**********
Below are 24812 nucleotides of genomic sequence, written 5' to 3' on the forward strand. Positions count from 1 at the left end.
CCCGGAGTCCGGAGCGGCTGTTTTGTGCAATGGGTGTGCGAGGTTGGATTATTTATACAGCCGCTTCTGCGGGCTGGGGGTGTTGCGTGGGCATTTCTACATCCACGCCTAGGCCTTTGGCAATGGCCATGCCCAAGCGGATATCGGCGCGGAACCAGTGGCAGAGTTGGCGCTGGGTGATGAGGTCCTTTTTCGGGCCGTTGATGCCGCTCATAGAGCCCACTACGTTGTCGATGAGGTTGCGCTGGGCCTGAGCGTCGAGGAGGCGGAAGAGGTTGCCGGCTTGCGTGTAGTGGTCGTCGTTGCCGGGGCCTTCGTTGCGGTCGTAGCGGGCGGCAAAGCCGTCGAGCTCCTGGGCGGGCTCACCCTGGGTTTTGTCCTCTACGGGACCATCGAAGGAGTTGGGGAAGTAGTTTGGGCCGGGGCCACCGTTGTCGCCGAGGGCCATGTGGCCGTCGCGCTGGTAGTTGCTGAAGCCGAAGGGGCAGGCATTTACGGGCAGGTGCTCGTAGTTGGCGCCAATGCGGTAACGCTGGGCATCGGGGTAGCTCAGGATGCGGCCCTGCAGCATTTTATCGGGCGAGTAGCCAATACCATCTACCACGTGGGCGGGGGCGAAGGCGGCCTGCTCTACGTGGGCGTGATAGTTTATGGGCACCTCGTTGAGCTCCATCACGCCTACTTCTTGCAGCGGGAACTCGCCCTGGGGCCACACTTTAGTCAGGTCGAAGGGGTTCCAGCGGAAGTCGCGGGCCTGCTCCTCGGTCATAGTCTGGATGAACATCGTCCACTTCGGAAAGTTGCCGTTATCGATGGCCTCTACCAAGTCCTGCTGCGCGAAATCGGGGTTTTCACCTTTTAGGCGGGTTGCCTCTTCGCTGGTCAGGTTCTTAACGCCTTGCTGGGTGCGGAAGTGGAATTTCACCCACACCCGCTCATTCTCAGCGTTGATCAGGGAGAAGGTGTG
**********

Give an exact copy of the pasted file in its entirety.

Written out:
Below are 24812 nucleotides of genomic sequence, written 5' to 3' on the forward strand. Positions count from 1 at the left end.
CCCGGAGTCCGGAGCGGCTGTTTTGTGCAATGGGTGTGCGAGGTTGGATTATTTATACAGCCGCTTCTGCGGGCTGGGGGTGTTGCGTGGGCATTTCTACATCCACGCCTAGGCCTTTGGCAATGGCCATGCCCAAGCGGATATCGGCGCGGAACCAGTGGCAGAGTTGGCGCTGGGTGATGAGGTCCTTTTTCGGGCCGTTGATGCCGCTCATAGAGCCCACTACGTTGTCGATGAGGTTGCGCTGGGCCTGAGCGTCGAGGAGGCGGAAGAGGTTGCCGGCTTGCGTGTAGTGGTCGTCGTTGCCGGGGCCTTCGTTGCGGTCGTAGCGGGCGGCAAAGCCGTCGAGCTCCTGGGCGGGCTCACCCTGGGTTTTGTCCTCTACGGGACCATCGAAGGAGTTGGGGAAGTAGTTTGGGCCGGGGCCACCGTTGTCGCCGAGGGCCATGTGGCCGTCGCGCTGGTAGTTGCTGAAGCCGAAGGGGCAGGCATTTACGGGCAGGTGCTCGTAGTTGGCGCCAATGCGGTAACGCTGGGCATCGGGGTAGCTCAGGATGCGGCCCTGCAGCATTTTATCGGGCGAGTAGCCAATACCATCTACCACGTGGGCGGGGGCGAAGGCGGCCTGCTCTACGTGGGCGTGATAGTTTATGGGCACCTCGTTGAGCTCCATCACGCCTACTTCTTGCAGCGGGAACTCGCCCTGGGGCCACACTTTAGTCAGGTCGAAGGGGTTCCAGCGGAAGTCGCGGGCCTGCTCCTCGGTCATAGTCTGGATGAACATCGTCCACTTCGGAAAGTTGCCGTTATCGATGGCCTCTACCAAGTCCTGCTGCGCGAAATCGGGGTTTTCACCTTTTAGGCGGGTTGCCTCTTCGCTGGTCAGGTTCTTAACGCCTTGCTGGGTGCGGAAGTGGAATTTCACCCACACCCGCTCATTCTCAGCGTTGATCAGGGAGAAGGTGTG